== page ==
The new trails allow pedestrian and bicycle access between 29th and 30th avenues and Central Boulevard. Bicycle commuters and pedestrians are able to get off busy 30th Avenue to travel between neighborhoods south of 30th, Lane Community College and other destinations. One regular hiker interviewed recently summed up the experience, “I’m becoming addicted to the trails; it’s so nice to be able to experience a little bit of nature a few minutes from home!” Continue reading “New Trails in SE Eugene Open”
Last week I wrote about the City of Eugene’s Transportation Enhancement projects “Westmoreland Park Path & Lighting” and “Jessen Path & Lighting.” Another local project that deserves attention and input is Willamalane Park & Recreation District’s $1.6 million “Middle Fork Willamette River Path Phase 2” project.
Currently Willamalane is finishing up phase 1 of this project, which is a 2.4 mile paved path from Clearwater Park to Quarry Creek. The path is complete and finishing touches of landscaping, fencing, kiosk construction and other amenity additions should be done soon for an estimated opening in April. The bridge over Quarry Creek is also complete, though the path ends there. The turn-around area at the creek will have a kiosk, picnic tables, and restrooms.
Here is a great overview map of the area with the different phases of the projects marked in red (click to zoom):
More information on Phase 2 and a link to the ODOT survey after the jump.
Public Comment sought for Proposed Eugene Off-Street Path Projects
The federally-funded Transportation Enhancement program has historically funded many off-street path projects in Eugene. In the current round of funding, the Oregon Department of Transportation is considering two projects in Eugene out of about 85 applications in total. The public comment period for the Transportation Enhancement (TE) project selection process is now open and will continue through Jan. 28, 2011. The TE program is very competitive, so it is important to weigh in on these projects if you have any comments. Comments will be accepted through an internet survey that is accessible via the ODOT Local Government Section website or directly at http://www.surveymonkey.com/s/TE_Public_Comments_Survey_2010. The ODOT Local Government Section web site also has links to the list of projects under consideration, and to copies of the TE applications.
The above mentioned projects are different from the ones recently covered on WBE. Needless to say, positive public input will really help Eugene receive the funding. Read the embedded InMotion for more information.
After the jump I have also embedded the BikeLane Coalition Update, partially headlined: “Bike parking in Eugene Brings Debate; Media Ties “Bike Bridge” to Theft; Bike Tip: Lubricants.”
Both preview last week’s presentation by Mia Burke, which will betray to the reader the slightly dated aspect of this re-post. Sorry, last week was a busy week for us! (WBE is run by clowns, remember?)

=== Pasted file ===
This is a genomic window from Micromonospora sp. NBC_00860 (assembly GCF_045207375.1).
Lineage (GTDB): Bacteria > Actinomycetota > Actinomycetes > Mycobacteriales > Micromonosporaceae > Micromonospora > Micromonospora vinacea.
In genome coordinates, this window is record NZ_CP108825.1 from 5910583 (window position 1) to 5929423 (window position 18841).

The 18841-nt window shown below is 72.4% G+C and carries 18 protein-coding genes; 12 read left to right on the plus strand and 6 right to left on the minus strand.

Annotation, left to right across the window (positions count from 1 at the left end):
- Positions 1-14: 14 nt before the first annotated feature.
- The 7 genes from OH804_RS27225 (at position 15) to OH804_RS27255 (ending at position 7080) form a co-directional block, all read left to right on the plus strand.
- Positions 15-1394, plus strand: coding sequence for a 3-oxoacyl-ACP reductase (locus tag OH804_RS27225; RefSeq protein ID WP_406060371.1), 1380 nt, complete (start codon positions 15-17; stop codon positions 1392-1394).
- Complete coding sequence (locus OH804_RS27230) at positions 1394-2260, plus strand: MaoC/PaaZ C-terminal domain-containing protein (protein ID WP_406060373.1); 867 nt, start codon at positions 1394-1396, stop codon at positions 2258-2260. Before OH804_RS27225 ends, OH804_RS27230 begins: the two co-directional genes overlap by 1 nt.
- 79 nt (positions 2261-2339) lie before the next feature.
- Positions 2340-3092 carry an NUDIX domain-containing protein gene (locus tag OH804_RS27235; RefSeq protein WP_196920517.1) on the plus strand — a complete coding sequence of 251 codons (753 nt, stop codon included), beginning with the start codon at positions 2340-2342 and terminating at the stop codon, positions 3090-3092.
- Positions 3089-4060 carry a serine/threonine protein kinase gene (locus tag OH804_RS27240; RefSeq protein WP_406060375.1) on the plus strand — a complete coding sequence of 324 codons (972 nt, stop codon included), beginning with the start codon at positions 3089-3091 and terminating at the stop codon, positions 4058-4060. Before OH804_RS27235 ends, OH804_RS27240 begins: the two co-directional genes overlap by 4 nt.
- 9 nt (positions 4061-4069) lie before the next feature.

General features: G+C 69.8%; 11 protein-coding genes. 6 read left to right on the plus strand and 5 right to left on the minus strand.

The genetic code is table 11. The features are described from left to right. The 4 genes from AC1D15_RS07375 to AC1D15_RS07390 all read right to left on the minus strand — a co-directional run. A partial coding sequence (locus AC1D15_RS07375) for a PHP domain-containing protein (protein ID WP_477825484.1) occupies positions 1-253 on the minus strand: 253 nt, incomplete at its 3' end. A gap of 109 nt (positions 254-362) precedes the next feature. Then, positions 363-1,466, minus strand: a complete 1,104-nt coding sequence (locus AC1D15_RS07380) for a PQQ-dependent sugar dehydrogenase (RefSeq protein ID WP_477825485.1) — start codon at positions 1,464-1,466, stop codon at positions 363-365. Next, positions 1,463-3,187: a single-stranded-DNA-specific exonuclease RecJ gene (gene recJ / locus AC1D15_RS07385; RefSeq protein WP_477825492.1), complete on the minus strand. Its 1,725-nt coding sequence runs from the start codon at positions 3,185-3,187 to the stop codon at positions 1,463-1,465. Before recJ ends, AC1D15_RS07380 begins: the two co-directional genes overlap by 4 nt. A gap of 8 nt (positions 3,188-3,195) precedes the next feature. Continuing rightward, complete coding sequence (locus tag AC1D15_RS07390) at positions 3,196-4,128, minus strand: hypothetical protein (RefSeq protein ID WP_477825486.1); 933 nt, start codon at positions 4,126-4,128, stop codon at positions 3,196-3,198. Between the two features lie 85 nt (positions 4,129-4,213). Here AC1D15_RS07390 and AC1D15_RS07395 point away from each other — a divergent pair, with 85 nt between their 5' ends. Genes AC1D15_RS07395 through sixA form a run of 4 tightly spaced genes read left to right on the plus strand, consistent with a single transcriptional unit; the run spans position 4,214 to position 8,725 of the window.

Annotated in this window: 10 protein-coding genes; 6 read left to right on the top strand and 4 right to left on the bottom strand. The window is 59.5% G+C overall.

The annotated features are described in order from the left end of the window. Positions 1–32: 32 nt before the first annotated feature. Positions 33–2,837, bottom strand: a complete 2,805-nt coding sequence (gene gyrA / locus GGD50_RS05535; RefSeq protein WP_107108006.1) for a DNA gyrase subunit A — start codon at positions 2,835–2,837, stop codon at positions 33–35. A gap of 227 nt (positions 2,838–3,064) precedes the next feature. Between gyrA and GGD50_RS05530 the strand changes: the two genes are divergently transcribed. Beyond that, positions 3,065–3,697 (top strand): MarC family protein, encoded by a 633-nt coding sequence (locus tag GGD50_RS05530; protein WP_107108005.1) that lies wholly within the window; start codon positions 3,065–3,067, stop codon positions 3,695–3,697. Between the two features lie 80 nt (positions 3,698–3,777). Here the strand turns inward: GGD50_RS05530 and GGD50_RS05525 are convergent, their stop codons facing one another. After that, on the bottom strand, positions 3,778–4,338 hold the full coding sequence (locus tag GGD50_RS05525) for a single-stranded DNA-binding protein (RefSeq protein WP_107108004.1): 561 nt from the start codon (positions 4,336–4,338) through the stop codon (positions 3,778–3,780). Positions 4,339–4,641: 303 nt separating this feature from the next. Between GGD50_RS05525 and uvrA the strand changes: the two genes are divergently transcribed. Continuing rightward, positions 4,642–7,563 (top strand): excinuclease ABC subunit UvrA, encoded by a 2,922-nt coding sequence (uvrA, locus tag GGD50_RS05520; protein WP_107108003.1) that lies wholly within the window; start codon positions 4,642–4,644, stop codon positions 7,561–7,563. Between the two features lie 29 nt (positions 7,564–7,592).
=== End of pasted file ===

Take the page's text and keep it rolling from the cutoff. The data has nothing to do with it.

ODOT has announced their list of recommended “Flexible Funds Projects” to the Oregon Transportation Committee (OTC). Three different Eugene/Springfield projects made the list while four others did not. The OTC will meet on January 19th to discuss the recommended list (a public hearing) and are expected to announce the final approved list of projects at their February meeting. ODOT received 115 applications requesting over $83 million in funding for this, the first round of funding for the newly created Flexible Funds Program. Proposals were for Transit, Traffic Demand Management (TDM), and Bicycle and Pedestrian projects. They narrowed the list down to 28 recommended projects at just under $21 million in funding. This pot of “flexible funds” is separate from other “Surface Transportation Program” funds or the other recent flex fund project, the Urban Trail Fund, which will bring us some important path connections along the Amazon and River Path systems later this summer. For more information on these new Flex Funds see this FAQ pdf from ODOT.
The three projects on the table for approval include two from LTD, including renovation of the UO transit station ($2.1 million) and a “SmartTrips” marketing program ($90,000) to promote the Gateway EmX Corridor in the Springfield area. The third project is the Fern Ridge Path Rehabilitation and Lighting project from the City of Eugene ($678,800). There are two other area projects that didn’t make the proposed list but are on an “additional priority projects” list. Those include a path for the Middle Fork of the Willamette applied for by Willamalane ($1.86 million) and a “Franklin Corridor” project applied for by LTD ($1.9 million). Finally, there are three other projects from the area that didn’t make any cut: an LTD/point2point Solutions project titled “Hot Wheels- Bike Parking Study”, an LTD project titled “Franklin Corridor,” and Eugene’s “North Bank Path Rehabilitation/Lighting” which would have (finally) improved the path from the DeFazio Bridge over to Leisure Lane (just past the picnic structures in Alton Baker).